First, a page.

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Wingers like Parramatta's Semi Radradra have made their mark on successful NRL teams in the past few season. Copyright: Colin Whelan/NRL Photos.
It's nearly a quarter of the way through the 2014 season and already we have seen many great tries scored by outside backs. Certainly the days of the winger standing on the outside of a sweeping backline movement and putting the ball over the line for an easy try are gone and we’re now seeing stronger, more athletic players on the edges as teams look to use them as aerial threats and mobile battering rams.

Not only are they dangerous in the air, wingers are now used to gain crucial metres when teams are coming out of their own end, giving forwards valuable time to regroup and set up for the tackles in the middle of a set of six.

Just look at the Roosters in 2013 and the contribution made by their two powerhouse wingers Daniel Tupou and Roger Tuivasa-Scheck, who I believe were the unsung heroes of the Roosters' season. Both these players were overshadowed by the likes of Sonny Bill Williams, Mitchell Pearce and James Maloney as the Tri-colours made their way to the premiership, but their efforts were no doubt noticed by their coach Trent Robinson and their teammates.

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I remember listening to my old coach Warren Ryan last season, whose opinion on wingers obviously hasn’t changed since the 1980s. He commented tongue-in-cheek about how he and his fellow commentator David Morrow could stand outside Steve Matai and Jamie Lyon to score.

While I partly agree playing outside gifted centres certainly helps getting you on the try-scoring sheet, 'Wokka' forgot to mention how tough it can be putting your body on the line going for the corner with some desperate defenders steaming across in cover.

He also forgot to mention the tough carries that the Manly wingers do for the Sea Eagles coming off their own try line. Jorge Taufua provided his team with an average of 175 metres per game last season, along with his 20 tries, while the 'Wolfman' David Williams ran an equally handy 147 metres per game. Impressive stats no matter who you are playing outside of.

Fiji sensation Semi Radradra’s barnstorming 65-metre try against the Broncos last Friday night was like watching the block-busting ‘Guru' Eric Grothe in the 1980s , as he charged through a number of Broncos defenders. Already this season the young Fijian leads the try- scoring list with eight, along with nine line breaks and an average of 119 metres per week.
This influence allows the Eels to play off the back of some quick play-the-balls and gets them on the front foot in attack, allowing players like Chris Sandow and Corey Norman to pick out gaps in a retreating defensive line.

Brett Morris’ acrobatic effort three weeks ago against the Sharks was another spectacular display which we’re being accustomed too in this new era of athletically gifted wingers.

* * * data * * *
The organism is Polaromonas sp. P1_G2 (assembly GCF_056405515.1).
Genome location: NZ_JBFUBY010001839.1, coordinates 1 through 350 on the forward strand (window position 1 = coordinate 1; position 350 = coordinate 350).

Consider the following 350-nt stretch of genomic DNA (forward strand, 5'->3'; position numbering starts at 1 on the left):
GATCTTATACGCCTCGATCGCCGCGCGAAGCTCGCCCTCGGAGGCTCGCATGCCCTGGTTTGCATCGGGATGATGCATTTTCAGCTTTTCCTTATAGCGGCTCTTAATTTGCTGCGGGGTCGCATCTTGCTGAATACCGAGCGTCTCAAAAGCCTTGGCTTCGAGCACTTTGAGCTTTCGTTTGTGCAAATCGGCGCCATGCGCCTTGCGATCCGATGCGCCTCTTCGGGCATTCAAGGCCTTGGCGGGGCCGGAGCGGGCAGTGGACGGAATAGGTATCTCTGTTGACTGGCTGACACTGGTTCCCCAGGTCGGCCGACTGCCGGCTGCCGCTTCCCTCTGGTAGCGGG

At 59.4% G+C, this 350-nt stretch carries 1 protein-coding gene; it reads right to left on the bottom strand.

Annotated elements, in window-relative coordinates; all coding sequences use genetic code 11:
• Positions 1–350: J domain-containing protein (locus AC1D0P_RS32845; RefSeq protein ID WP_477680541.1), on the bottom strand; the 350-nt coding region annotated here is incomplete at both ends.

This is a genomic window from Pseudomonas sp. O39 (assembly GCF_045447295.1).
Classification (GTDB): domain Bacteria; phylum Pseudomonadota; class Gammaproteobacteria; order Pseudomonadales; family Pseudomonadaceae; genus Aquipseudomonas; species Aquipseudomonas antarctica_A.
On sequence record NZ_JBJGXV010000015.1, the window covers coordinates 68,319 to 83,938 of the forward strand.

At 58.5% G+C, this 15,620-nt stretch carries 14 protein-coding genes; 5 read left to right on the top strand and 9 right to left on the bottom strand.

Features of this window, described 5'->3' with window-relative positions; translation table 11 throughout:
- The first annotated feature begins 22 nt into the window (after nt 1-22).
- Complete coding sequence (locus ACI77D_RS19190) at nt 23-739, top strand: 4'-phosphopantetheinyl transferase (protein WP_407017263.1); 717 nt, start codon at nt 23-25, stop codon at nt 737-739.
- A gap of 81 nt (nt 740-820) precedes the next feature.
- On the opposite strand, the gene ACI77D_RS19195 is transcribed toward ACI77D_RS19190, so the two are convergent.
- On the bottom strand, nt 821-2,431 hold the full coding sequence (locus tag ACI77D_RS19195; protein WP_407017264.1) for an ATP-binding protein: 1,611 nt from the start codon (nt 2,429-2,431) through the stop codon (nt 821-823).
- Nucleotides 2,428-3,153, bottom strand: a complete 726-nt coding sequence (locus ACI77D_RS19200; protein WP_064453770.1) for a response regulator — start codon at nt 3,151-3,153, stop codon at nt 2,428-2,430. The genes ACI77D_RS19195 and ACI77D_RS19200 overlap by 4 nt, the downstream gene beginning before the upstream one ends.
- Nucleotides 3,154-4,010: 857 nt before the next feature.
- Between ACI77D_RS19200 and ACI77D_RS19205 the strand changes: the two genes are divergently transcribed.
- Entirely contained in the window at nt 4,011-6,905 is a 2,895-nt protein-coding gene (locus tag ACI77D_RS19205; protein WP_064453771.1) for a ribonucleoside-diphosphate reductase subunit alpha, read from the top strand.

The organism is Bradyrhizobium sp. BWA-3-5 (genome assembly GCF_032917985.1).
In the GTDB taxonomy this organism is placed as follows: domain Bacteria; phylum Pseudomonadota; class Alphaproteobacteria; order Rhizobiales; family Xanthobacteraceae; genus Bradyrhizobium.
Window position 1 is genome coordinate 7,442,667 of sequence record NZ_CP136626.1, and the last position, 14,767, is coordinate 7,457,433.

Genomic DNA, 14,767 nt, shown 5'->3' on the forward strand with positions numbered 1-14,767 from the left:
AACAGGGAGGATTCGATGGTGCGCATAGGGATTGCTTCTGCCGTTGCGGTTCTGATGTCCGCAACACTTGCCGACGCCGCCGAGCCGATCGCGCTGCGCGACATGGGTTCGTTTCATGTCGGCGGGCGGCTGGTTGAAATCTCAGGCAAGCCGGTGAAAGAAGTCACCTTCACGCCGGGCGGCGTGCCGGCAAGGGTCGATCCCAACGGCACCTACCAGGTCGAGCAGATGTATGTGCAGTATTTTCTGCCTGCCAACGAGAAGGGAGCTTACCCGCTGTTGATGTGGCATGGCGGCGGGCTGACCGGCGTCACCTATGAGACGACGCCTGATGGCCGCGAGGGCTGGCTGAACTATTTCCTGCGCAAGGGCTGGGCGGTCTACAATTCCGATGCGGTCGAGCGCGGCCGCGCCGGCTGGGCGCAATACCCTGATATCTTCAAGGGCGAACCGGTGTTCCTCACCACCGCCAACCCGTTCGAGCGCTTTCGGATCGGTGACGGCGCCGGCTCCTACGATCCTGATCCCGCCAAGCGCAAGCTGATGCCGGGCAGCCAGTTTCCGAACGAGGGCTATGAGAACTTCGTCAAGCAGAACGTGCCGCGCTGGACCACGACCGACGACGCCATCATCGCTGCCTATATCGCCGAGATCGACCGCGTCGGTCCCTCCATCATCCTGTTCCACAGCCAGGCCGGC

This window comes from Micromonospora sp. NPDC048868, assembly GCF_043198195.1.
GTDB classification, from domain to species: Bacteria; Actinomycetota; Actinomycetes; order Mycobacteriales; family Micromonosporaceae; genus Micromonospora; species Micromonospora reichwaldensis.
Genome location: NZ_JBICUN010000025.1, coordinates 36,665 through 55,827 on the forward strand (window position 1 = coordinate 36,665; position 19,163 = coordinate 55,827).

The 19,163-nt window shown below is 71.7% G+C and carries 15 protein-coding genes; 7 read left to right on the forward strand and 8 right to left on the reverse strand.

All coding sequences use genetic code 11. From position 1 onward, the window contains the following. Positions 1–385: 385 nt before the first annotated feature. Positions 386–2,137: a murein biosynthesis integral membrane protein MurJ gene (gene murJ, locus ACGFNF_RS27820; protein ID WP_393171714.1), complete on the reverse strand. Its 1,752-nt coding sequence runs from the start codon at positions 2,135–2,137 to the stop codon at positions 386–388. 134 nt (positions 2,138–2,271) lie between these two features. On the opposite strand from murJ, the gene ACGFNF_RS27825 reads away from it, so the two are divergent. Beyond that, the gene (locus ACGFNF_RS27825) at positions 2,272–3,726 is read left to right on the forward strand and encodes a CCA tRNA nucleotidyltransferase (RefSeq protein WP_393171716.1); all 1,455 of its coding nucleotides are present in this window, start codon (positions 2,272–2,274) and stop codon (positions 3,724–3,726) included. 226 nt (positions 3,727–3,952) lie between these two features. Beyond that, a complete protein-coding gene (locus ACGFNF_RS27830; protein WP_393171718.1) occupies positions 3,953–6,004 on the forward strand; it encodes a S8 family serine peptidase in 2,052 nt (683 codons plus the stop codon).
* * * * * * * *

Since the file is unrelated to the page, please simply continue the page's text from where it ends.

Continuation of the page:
This was no more evident last season when Wests Tigers flyer David Nofoaluma  scored a spectacular try which saw him almost upside down when he planted the ball down for the four-pointer.
That play by Morris on its own proves to me that wingers in attack may now be on another planet, as they are now more like incredible leaping contortionists rather than the old school fast and skinny versions of yesteryear.

At the Dragons their wingers take on an incredible workload to compensate for  their smaller pack of forwards, allowing the likes of Trent Merrin to get on a roll later in the tackle count.  Both Morris (average of 138 metres) and Jason Nightingale (average of 124 metres) do many tough runs getting them moving forward.
Likewise at the Knights, their pair of hard-running rep wingers in Akuila Uate and the under-rated James McManus rack up many metres, with their fearless charges into opposition defensive lines leaving many opposition players scattered on the ground.

While the flying Fijian Uate has scored just three tries this season, he still averages over 133 metres per game with 19 tackle breaks and a further three clean line breaks. McManus on the Knights' left racks up 114 metres per game a further 10 tackle breaks.

At the foot of the mountains, powerhouse charger Josh Mansour is rated second in the NRL for the most metres run per game with a mammoth 170 metres per week. Incredibly he has only played three games so far but has amassed four tries with another four clean line breaks, not to mention a whopping 27 tackle breaks in just three games!
And what about the debut last weekend of young Dallin Watene-Zelezniak, whose two tries in atrocious conditions made the difference.

Broncos recruit Daniel Vidot has been sensational for his team carrying the ball out of his own area this season. Often the powerfully built Vidot can be seen carrying the ball twice in a set of six so his forwards can have a rest.
So no longer are we expecting wingers to turn up to games with a pair of footy boots in one hand and a comb in the other; it’s more likely you'll see them practising their play-the-ball speed rather than their post-try celebrations.
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